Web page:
In martial arts (kung fu and not only) there are several versions of the “horse stance” (ma bu), the one that we are going to describe has much in common with that of Shaolin but to avoid confusion (discussions and overlaps) we only correlate it to 6DKF.
The advantages of this stance are varied, both in terms of training, both in terms of struggle:
- It gives us great stability and balance (rooting)
- It allows us to (gradually) strengthen our body
- It teach us patience (we must be able to held the pose for more than an hour)
- It teach us to maintain a low posture (useful in various situations of struggle)
- It allows us to quickly recover the balance even after more and more full body spins (we will discuss this in detail later)
Now let’s see how to take the correct rider stance in 6DKF:
- Let’s imagine being on a horse saddle
- Let’s widen our legs sideways
- The feet should be parallel to each other (well-planted on the ground and perpendicular to the torso)
- The feet should be distant from each other at least 2 times the width of our shoulders (excluding arms)
- We have to position the thighs so that they are parallel to the ground
- The knees are bent at 90 and are directed towards the outside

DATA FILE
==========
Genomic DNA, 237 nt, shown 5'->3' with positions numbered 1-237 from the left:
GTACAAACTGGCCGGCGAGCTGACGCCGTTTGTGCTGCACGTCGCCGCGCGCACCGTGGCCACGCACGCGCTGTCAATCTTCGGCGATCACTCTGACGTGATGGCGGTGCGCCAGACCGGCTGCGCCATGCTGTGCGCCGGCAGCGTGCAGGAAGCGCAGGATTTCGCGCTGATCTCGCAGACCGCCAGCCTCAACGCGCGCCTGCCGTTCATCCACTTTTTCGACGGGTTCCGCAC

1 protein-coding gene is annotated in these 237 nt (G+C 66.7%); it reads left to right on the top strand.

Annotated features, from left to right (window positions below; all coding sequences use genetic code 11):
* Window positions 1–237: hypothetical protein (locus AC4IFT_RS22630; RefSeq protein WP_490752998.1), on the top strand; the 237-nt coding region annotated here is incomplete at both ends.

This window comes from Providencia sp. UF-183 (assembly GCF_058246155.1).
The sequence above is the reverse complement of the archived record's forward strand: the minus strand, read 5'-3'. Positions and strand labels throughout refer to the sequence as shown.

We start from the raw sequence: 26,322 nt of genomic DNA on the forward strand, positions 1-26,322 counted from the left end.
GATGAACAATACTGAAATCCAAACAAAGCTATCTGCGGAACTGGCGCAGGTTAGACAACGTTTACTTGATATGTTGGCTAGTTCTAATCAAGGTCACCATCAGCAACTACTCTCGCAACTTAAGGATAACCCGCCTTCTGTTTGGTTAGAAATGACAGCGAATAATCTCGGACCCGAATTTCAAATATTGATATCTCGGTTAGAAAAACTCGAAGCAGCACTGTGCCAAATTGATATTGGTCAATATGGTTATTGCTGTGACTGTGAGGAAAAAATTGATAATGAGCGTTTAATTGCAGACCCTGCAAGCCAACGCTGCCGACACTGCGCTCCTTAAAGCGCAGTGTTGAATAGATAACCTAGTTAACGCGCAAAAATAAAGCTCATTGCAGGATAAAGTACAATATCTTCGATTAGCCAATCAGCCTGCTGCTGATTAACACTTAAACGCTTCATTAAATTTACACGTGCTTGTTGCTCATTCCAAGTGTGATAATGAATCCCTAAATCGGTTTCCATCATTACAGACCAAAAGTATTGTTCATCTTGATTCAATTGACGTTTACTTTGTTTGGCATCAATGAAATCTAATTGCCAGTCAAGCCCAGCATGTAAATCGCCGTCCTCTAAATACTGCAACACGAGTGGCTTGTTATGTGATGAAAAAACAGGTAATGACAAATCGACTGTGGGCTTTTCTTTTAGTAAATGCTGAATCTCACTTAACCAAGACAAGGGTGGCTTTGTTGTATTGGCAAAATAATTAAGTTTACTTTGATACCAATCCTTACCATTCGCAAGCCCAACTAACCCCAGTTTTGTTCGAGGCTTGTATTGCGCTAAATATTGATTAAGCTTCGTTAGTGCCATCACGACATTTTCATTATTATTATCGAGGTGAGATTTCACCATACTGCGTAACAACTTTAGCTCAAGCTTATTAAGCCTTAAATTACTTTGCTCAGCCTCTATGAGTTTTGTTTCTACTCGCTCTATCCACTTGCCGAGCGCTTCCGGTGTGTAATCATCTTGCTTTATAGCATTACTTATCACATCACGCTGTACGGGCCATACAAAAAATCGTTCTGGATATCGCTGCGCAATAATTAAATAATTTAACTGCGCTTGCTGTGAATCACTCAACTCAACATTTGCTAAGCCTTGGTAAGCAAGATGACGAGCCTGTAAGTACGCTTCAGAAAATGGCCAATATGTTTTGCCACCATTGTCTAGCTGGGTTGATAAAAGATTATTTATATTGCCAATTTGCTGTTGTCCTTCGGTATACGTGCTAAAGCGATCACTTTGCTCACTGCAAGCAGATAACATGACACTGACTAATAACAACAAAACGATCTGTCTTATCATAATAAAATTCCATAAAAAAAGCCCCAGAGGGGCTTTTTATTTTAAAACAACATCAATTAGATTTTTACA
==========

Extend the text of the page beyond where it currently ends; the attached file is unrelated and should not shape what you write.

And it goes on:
- It must be possible to put a bowl on our thighs without spilling its content
- We have to bend our arms and move them to the hips
- We have to close our fists and rotate them upwards
- The shoulders are wide open
- The back, the neck and the head are well straight (they all stay on one straight line)
- We have to imagine that our head is hanging by a thread at its center point
- The pelvis is facing up (the belly rotate upward)
- The buttocks are tightened (that’s where we need to flow much of the effort)
- The whole body is arranged in a symmetrical and fully balanced manner
- There are also other positions of the arms (we will see them gradually depending on the needs)
At first it will be painful and difficult to maintain this pose even for a few seconds, let’s try to proceed gradually in order to accustom our bodies day by day.
The first few times we can support the legs putting our hands on the thighs (to better distribute the effort). A good idea is to try to eat and / or meditate in this position, so that we can:
- Do not be bored by the practice
- Forget the (initial) feeling of pain
- Transforming a hurting position in a rest position
- Do not waste our precious time
When we improve we can start holding (in hand, on the shoulders, forearms, or thighs) weight gradually bigger (more about this shortly).
Author: Master Kongling
Founder of 6 Dragons Kung Fu.